Friday, July 21, 2017

Today -100: July 21, 1917: 258

The US selective service lottery has begun, with the ceremonial drawing of numbers from a big glass bowl. 10,500 numbers. It took 16½ hours. And one of them was blank, so they have to figure out which number wasn’t in the bowl (Update: 4,664). The first number, chosen by a blindfolded Secretary of War Newton Baker, was 258. The next number was drawn by Sen. Chamberlain, similarly blindfolded, then other officials, before the rest of the tedious work was done by blindfolded college students (fraternity hazing was pretty boring back then), interrupted every so often by Major Gen. Devel stirring the capsules containing the numbers with a long wooden spoon.

The new German chancellor, Georg Michaelis, described by the NYT as having a disproportionately large head, gives an introductory speech to the Reichstag. He follows the German line in blaming Britain for the war, because it didn’t dissuade Russia from mobilizing its army, which forced Germany to declare war purely in self-defense. That’s their story, and they’re sticking with it. Naturally, Michaelis fails to say what Germany’s war aims are, except “peace with honor” and secure borders (which is code for unspecified annexations). He supports the absolute right of the kaiser rather than the Reichstag to appoint officials.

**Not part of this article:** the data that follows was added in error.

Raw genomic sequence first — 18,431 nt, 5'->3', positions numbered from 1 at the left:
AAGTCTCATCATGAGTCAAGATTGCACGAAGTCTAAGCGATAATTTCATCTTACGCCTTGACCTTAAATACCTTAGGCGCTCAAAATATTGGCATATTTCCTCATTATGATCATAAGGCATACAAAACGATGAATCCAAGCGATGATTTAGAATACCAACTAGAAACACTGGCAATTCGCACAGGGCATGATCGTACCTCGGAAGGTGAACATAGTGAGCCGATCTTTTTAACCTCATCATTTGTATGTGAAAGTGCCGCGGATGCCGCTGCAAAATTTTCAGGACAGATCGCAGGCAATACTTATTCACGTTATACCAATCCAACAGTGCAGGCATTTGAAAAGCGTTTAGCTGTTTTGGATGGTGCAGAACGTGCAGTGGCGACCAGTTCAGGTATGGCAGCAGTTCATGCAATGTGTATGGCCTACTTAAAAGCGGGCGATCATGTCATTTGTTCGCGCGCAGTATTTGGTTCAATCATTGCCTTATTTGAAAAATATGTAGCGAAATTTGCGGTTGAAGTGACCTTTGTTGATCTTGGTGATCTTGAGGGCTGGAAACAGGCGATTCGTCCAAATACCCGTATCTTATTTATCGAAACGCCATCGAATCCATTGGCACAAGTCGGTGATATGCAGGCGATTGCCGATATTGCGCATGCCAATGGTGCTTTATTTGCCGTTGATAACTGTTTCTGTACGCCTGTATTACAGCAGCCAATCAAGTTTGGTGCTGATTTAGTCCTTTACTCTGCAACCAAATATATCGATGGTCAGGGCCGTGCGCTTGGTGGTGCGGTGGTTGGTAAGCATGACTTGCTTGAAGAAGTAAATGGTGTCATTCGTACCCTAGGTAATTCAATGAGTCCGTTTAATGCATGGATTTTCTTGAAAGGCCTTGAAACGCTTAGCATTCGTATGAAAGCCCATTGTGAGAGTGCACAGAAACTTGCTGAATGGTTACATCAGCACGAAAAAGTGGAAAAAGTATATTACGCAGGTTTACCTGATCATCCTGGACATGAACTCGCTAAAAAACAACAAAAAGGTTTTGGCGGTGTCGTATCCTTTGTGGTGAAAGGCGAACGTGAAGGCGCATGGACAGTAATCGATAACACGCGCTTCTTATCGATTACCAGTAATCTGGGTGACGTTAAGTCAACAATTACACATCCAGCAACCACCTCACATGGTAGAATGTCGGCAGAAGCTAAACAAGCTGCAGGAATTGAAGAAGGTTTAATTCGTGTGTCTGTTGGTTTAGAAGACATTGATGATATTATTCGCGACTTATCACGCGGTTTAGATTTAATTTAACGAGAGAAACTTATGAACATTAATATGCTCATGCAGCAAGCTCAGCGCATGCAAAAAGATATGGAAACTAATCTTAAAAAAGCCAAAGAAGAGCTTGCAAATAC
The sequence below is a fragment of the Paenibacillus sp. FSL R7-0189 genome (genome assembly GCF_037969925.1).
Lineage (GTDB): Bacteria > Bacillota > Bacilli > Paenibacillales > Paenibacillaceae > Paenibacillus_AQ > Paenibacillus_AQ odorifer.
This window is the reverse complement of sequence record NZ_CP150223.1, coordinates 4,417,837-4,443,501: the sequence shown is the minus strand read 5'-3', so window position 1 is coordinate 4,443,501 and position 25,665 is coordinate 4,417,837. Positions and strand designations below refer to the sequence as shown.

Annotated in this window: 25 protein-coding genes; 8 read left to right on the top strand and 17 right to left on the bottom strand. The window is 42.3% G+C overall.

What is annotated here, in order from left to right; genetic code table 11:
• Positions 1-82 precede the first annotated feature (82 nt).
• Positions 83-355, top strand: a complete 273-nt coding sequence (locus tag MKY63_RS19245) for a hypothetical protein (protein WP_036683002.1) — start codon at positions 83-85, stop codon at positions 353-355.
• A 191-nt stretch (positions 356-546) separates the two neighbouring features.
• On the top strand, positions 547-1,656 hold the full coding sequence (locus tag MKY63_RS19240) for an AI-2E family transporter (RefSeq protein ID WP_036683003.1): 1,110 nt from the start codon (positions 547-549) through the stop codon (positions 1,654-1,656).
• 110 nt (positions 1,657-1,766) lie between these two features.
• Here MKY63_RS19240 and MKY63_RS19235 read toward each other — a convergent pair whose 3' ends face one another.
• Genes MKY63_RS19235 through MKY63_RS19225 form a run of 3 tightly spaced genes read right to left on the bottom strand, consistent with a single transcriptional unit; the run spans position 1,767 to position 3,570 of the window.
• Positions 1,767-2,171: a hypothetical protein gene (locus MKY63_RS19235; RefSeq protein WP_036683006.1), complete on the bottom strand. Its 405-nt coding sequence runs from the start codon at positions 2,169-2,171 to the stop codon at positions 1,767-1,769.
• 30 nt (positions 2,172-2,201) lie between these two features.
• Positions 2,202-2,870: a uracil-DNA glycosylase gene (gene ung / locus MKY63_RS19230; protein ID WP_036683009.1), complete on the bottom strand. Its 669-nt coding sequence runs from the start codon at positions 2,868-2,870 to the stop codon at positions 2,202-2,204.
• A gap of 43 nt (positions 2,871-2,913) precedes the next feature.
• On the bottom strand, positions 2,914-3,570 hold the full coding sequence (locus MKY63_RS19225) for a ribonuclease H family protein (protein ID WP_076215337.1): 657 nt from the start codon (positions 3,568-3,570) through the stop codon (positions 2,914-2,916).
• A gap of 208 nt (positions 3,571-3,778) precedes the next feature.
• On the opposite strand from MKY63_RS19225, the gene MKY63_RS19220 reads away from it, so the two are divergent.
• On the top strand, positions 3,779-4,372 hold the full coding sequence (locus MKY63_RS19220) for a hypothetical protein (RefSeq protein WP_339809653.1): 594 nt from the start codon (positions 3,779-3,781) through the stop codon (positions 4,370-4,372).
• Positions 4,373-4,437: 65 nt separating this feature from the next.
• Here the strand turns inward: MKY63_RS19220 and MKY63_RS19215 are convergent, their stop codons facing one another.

After he’s done speaking, the Reichstag passes a peace resolution disavowing annexations of land and indemnities as contrary to a lasting peace.

Prince Lvov resigns as Russian prime minister and is replaced by Alexander Kerensky, who retains his post as minister of war. His ascension to power is celebrated, as was the custom, with an assassination attempt.

Australia bans the IWW.

Caesar Campus, president of the Sirio Match Company of Brooklyn, writes to the secretary of the navy with a cunning plan to defeat u-boats. Falcons! Carrying bombs! The details, which you can read in the article, don’t make the idea any more plausible, and in fact make me think this man shouldn’t be allowed to play with matches, much less own a match company.

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